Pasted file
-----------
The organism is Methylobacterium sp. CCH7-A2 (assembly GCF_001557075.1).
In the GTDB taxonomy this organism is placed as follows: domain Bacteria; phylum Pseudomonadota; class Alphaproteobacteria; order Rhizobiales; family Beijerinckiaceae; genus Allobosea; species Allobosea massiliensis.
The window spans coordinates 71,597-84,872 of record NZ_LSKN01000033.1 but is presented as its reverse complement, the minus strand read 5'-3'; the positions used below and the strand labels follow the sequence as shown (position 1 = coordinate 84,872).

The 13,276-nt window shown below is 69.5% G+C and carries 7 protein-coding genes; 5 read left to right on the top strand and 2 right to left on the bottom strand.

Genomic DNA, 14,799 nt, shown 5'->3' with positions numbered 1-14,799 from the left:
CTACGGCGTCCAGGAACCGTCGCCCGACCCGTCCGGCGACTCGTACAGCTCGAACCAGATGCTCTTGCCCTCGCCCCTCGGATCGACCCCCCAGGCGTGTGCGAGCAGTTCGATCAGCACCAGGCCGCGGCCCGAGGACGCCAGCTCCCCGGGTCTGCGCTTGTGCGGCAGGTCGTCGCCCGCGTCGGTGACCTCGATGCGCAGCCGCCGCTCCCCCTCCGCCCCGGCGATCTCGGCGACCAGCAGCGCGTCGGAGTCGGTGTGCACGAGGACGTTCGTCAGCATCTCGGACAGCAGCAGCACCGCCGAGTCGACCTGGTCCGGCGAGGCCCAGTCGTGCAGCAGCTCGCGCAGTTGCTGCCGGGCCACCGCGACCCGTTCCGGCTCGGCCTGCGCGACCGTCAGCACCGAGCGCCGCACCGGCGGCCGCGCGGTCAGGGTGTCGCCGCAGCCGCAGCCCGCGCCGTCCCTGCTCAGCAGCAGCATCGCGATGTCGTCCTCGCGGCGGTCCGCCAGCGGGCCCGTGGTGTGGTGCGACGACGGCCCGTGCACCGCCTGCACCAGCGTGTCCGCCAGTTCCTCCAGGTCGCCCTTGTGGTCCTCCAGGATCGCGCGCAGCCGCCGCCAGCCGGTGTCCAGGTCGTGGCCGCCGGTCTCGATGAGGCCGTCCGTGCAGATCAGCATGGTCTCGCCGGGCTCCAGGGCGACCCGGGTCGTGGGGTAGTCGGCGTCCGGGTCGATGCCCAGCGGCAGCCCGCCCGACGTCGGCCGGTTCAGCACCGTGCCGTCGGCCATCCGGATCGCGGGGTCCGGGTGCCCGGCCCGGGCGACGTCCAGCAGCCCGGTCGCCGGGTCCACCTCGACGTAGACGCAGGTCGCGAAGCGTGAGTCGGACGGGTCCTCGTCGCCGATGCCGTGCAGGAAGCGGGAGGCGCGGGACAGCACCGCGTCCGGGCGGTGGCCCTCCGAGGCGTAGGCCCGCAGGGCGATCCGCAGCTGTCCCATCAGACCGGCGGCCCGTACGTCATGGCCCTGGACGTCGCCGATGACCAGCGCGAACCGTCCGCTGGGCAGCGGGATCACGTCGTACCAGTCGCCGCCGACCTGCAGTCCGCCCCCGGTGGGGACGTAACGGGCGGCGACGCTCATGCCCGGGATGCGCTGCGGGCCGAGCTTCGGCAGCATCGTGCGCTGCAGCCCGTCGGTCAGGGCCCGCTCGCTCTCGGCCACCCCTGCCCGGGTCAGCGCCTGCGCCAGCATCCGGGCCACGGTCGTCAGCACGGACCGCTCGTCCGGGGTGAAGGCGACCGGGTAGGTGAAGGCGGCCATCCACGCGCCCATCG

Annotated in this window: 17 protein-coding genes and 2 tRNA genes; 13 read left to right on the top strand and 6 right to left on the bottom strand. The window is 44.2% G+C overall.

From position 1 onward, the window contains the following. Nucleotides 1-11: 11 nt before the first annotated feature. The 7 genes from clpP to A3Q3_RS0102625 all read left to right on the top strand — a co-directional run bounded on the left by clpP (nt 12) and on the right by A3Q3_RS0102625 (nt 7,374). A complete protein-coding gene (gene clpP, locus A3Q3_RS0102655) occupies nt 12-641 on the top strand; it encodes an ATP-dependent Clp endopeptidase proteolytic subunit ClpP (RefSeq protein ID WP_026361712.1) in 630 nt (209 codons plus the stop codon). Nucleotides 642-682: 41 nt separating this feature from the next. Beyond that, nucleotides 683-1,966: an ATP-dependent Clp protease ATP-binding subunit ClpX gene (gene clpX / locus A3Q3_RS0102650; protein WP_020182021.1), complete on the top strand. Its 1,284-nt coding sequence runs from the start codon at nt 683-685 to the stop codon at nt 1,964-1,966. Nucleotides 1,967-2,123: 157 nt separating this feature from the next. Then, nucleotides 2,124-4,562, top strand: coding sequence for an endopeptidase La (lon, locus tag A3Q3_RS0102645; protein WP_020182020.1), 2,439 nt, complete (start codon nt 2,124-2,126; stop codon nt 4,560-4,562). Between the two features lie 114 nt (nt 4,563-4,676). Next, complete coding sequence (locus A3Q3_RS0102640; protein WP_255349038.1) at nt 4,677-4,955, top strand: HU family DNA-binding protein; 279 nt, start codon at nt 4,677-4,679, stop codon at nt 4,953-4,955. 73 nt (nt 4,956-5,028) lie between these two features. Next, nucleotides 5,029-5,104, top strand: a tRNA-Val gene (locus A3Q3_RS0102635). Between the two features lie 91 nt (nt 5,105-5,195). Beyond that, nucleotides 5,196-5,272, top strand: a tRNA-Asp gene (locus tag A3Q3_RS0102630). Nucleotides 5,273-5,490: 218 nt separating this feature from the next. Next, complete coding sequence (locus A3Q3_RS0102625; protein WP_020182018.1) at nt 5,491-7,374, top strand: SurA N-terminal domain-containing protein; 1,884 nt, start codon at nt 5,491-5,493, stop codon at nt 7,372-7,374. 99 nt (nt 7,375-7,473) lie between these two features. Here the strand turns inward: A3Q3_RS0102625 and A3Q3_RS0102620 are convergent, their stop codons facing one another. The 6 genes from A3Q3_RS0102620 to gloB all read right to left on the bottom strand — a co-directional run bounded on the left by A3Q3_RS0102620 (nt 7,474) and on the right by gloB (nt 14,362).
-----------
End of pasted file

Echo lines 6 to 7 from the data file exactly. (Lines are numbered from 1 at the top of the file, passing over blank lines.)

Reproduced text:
CTACGGCGTCCAGGAACCGTCGCCCGACCCGTCCGGCGACTCGTACAGCTCGAACCAGATGCTCTTGCCCTCGCCCCTCGGATCGACCCCCCAGGCGTGTGCGAGCAGTTCGATCAGCACCAGGCCGCGGCCCGAGGACGCCAGCTCCCCGGGTCTGCGCTTGTGCGGCAGGTCGTCGCCCGCGTCGGTGACCTCGATGCGCAGCCGCCGCTCCCCCTCCGCCCCGGCGATCTCGGCGACCAGCAGCGCGTCGGAGTCGGTGTGCACGAGGACGTTCGTCAGCATCTCGGACAGCAGCAGCACCGCCGAGTCGACCTGGTCCGGCGAGGCCCAGTCGTGCAGCAGCTCGCGCAGTTGCTGCCGGGCCACCGCGACCCGTTCCGGCTCGGCCTGCGCGACCGTCAGCACCGAGCGCCGCACCGGCGGCCGCGCGGTCAGGGTGTCGCCGCAGCCGCAGCCCGCGCCGTCCCTGCTCAGCAGCAGCATCGCGATGTCGTCCTCGCGGCGGTCCGCCAGCGGGCCCGTGGTGTGGTGCGACGACGGCCCGTGCACCGCCTGCACCAGCGTGTCCGCCAGTTCCTCCAGGTCGCCCTTGTGGTCCTCCAGGATCGCGCGCAGCCGCCGCCAGCCGGTGTCCAGGTCGTGGCCGCCGGTCTCGATGAGGCCGTCCGTGCAGATCAGCATGGTCTCGCCGGGCTCCAGGGCGACCCGGGTCGTGGGGTAGTCGGCGTCCGGGTCGATGCCCAGCGGCAGCCCGCCCGACGTCGGCCGGTTCAGCACCGTGCCGTCGGCCATCCGGATCGCGGGGTCCGGGTGCCCGGCCCGGGCGACGTCCAGCAGCCCGGTCGCCGGGTCCACCTCGACGTAGACGCAGGTCGCGAAGCGTGAGTCGGACGGGTCCTCGTCGCCGATGCCGTGCAGGAAGCGGGAGGCGCGGGACAGCACCGCGTCCGGGCGGTGGCCCTCCGAGGCGTAGGCCCGCAGGGCGATCCGCAGCTGTCCCATCAGACCGGCGGCCCGTACGTCATGGCCCTGGACGTCGCCGATGACCAGCGCGAACCGTCCGCTGGGCAGCGGGATCACGTCGTACCAGTCGCCGCCGACCTGCAGTCCGCCCCCGGTGGGGACGTAACGGGCGGCGACGCTCATGCCCGGGATGCGCTGCGGGCCGAGCTTCGGCAGCATCGTGCGCTGCAGCCCGTCGGTCAGGGCCCGCTCGCTCTCGGCCACCCCTGCCCGGGTCAGCGCCTGCGCCAGCATCCGGGCCACGGTCGTCAGCACGGACCGCTCGTCCGGGGTGAAGGCGACCGGGTAGGTGAAGGCGGCCATCCACGCGCCCATCG

Annotated in this window: 17 protein-coding genes and 2 tRNA genes; 13 read left to right on the top strand and 6 right to left on the bottom strand. The window is 44.2% G+C overall.